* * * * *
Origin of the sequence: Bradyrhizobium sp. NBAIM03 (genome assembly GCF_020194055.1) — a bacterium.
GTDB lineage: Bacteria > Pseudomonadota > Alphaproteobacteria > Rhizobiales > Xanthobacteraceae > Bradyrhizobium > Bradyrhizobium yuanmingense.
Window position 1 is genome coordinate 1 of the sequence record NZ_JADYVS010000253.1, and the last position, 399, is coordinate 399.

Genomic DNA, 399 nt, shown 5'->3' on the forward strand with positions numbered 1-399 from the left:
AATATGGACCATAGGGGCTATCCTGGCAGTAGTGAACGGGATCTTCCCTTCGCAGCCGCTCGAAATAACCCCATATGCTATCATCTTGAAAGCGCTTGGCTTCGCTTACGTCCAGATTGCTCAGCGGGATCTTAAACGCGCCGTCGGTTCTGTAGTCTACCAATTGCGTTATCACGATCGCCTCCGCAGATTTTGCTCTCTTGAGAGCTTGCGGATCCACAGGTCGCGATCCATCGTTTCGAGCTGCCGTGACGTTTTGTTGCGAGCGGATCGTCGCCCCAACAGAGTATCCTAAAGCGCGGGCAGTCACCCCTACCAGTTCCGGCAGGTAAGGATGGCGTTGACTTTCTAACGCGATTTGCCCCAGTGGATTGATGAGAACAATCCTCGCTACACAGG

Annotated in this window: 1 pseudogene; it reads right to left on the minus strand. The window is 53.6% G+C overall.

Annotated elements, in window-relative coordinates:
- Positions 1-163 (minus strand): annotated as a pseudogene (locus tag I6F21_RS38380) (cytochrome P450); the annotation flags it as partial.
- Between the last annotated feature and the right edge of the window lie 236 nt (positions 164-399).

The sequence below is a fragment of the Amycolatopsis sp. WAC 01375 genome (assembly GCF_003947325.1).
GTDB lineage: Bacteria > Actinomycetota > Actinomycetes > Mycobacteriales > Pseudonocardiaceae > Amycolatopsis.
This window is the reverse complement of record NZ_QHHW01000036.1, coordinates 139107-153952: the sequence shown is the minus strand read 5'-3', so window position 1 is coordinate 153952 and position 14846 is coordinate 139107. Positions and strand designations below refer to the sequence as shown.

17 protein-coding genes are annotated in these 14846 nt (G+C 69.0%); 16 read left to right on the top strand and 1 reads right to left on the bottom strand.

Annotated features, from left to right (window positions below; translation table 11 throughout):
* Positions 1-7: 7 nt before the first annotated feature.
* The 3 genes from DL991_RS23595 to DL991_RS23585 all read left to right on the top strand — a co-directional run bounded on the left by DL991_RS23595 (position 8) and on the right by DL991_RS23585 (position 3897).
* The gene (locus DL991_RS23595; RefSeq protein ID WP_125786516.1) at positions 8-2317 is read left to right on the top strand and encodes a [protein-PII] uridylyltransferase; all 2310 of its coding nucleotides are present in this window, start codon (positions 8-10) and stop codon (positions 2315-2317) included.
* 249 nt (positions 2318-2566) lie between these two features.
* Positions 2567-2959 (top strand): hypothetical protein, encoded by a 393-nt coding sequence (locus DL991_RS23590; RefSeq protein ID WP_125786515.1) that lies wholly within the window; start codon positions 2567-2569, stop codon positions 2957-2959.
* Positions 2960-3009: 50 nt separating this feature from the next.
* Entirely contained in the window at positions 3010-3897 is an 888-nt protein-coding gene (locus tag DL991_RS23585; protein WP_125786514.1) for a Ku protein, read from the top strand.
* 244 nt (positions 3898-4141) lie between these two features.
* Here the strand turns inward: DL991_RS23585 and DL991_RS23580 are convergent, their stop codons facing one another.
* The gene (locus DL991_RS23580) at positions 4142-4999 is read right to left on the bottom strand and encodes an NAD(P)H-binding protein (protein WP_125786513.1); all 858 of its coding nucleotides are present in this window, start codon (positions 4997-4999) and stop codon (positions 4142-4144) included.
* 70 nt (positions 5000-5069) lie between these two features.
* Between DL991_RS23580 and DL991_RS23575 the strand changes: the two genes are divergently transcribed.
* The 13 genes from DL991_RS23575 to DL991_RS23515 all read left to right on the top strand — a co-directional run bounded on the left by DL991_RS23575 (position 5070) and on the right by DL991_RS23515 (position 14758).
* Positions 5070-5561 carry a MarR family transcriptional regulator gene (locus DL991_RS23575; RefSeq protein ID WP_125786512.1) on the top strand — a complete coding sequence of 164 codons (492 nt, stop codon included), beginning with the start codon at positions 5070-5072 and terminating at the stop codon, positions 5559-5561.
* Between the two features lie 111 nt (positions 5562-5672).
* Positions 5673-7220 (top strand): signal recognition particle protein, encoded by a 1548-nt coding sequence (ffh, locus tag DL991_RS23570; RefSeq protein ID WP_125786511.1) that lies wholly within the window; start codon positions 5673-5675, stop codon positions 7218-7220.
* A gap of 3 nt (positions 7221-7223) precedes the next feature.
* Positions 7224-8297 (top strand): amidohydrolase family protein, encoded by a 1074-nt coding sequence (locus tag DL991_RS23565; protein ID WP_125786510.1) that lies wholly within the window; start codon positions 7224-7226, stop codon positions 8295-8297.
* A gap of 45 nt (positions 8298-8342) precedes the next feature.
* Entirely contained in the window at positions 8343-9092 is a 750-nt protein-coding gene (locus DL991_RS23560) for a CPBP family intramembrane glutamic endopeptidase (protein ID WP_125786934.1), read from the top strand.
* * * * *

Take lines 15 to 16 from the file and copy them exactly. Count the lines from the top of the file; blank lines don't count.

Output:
* Positions 1-7: 7 nt before the first annotated feature.
* The 3 genes from DL991_RS23595 to DL991_RS23585 all read left to right on the top strand — a co-directional run bounded on the left by DL991_RS23595 (position 8) and on the right by DL991_RS23585 (position 3897).